Commodity programs should protect the growers from low prices, but “once beyond the safety net, you should be out there in the market,” O’Conner said.

But when sugar prices skyrocketed after Hurricane Katrina-related declines in production and world prices were less, the U.S. sugar policy that restricts imports meant the users could not cut their ingredient costs by relying on the world market, O’Conner said.

When U.S. domestic sugar prices hit between 50 and 60 cents per pound, he said, there was sugar available on the international market for 30-some cents, but U.S. sweetener users could not buy it.

High U.S. prices encourage increased production in other countries, O’Conner said. And then, particularly in the case of Mexico, which has the right to export any amount of sugar to the U.S. under the North American Free Trade Agreement, they want to sell that sugar in the U.S.

“It is the growers’ turn to experience the nightmare,” O’Conner said, noting that he thinks this has become a cycle. “High prices encourage other countries to produce more sugar,” he said. “That will continue until we correct this program.”

Roney defended the program, saying it has resulted in stable supplies of sugar, but that it has become complicated by the free-trade agreements that the U.S. has signed, particularly NAFTA.

U.S. sugar growers have the right only to supply 85 percent of the U.S. market so there will be room for the sugar that the U.S. has agreed to import under the agreements.

With sugar prices hovering at forfeiture levels, Roney said he is worried that both cane and beet producers might go out of business, or at least plant fewer acres to sugar. If co-op owned processing facilities have fewer beets to process, the unit cost of production will go up, he noted.

While U.S. acreage has gone down, Mexico increased its sugar acreage by 66 percent since NAFTA went into effect 20 years ago, Roney said, calling that expansion “reckless.”

O’Conner said sugar growers had convinced Congress to continue their program by “assuring them that the program did not cost anything.”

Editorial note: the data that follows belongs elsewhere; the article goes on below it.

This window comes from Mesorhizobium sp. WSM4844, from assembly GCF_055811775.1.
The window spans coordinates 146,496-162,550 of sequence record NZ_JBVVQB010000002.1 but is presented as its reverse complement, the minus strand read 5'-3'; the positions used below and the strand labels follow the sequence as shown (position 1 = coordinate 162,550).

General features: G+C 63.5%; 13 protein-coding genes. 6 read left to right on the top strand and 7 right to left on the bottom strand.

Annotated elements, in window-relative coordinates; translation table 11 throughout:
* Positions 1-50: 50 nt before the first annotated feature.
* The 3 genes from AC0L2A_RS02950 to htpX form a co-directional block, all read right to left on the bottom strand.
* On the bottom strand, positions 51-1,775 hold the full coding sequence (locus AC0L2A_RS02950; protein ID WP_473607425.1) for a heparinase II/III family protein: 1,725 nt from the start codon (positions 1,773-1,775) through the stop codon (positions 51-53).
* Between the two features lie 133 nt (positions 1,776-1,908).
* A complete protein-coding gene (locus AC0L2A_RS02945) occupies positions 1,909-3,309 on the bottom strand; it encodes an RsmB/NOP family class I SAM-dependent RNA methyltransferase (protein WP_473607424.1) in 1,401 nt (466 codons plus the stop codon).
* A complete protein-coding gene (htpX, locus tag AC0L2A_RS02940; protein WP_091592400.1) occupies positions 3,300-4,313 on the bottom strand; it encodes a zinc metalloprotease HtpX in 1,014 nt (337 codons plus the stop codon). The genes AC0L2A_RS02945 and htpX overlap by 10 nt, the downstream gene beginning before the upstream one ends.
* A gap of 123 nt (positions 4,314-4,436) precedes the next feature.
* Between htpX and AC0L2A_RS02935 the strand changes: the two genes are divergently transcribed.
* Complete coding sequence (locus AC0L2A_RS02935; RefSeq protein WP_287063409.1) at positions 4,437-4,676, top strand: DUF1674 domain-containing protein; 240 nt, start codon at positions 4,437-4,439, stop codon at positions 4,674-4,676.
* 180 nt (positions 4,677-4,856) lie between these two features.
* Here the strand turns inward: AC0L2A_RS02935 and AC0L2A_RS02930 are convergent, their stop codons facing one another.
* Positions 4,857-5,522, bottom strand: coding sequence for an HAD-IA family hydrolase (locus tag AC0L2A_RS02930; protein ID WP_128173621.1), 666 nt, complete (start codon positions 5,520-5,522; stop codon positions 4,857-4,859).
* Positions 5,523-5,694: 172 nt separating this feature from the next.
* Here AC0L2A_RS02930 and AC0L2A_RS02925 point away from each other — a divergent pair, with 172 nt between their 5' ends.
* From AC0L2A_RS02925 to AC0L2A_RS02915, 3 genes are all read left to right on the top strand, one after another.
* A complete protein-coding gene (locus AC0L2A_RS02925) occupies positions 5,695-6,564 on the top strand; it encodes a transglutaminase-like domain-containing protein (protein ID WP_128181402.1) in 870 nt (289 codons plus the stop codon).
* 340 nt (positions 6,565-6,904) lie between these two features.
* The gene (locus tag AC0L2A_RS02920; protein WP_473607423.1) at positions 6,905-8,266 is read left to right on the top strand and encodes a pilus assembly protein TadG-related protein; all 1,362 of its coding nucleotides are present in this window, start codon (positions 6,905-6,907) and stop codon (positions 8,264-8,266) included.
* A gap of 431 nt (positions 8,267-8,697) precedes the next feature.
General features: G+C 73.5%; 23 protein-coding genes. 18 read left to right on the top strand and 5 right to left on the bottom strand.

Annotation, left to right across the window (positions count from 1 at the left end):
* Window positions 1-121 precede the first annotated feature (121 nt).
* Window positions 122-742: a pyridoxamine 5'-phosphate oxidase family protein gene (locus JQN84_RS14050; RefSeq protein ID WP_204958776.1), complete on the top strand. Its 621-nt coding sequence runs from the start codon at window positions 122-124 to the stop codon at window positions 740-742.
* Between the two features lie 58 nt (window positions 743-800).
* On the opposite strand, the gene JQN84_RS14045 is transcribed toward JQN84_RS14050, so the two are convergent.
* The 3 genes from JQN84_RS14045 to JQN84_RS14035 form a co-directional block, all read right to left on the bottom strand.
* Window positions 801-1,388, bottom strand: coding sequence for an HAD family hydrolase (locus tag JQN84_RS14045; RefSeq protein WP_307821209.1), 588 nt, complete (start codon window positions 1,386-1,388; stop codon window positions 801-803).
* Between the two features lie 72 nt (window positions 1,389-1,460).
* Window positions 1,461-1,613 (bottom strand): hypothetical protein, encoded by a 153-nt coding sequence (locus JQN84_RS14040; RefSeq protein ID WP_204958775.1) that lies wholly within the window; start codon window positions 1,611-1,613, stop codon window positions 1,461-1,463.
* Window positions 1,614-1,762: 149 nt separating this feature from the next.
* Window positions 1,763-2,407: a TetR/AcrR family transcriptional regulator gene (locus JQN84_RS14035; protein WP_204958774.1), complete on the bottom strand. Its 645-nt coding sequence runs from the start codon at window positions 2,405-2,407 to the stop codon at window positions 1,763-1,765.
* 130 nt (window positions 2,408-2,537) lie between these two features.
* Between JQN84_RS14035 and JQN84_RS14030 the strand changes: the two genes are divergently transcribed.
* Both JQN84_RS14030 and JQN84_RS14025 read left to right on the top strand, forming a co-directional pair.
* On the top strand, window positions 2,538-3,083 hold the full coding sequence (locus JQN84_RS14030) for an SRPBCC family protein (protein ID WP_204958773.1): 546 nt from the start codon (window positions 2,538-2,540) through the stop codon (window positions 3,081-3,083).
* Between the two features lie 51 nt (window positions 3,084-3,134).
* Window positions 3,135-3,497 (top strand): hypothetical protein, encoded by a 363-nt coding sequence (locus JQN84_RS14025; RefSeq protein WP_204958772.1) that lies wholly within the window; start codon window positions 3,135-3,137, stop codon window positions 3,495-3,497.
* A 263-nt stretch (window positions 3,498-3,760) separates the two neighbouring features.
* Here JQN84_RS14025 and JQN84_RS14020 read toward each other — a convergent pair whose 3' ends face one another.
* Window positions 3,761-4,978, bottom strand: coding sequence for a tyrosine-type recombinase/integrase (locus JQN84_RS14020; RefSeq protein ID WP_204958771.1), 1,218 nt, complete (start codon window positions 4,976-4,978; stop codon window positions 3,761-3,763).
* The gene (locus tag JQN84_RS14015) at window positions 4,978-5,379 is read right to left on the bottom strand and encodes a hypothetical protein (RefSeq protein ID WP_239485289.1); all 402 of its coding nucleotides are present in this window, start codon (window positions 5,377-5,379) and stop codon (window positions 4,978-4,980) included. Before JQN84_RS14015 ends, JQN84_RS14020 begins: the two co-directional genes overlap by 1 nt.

“They were very skillfull,” O’Conner said. “They managed to stave off defeat.”

But then the program cost $258 million, “O’Conner said, adding that “the no-net-cost myth is gone.”

Balancing supply and demand

Roney said the answer to balancing sugar supply and demand is joint management of sugar by the U.S. and Mexico. He noted that the Mexican Sugar Chamber and the American Sugar Alliance have signed an agreement asking their respective governments to develop stabilization programs.

USDA did everything it could to keep down taxpayer costs when there were forfeitures in 2013, said Dan Colacicco, who managed the sugar program until he recently took a buyout from USDA. He retired and founded Cicco Commodities LLC, a consulting firm whose clients include the sugar growers.

After swapping sugar for import rights and taking other administrative actions, USDA used the Feedstock Flexibility Program to sell the unused sugar to ethanol plants for much less than the government paid for it.

On a separate panel, Geoff Cooper of the Renewable Fuels Association said U.S. ethanol plant operators were initially not very interested in buying sugar because they did not have a lot of experience with it as a feedstock.

They became more interested because corn was high priced, Cooper said, adding that if USDA has sugar forfeitures in the future, the ethanol operators’ interest in it will depend on the corn market.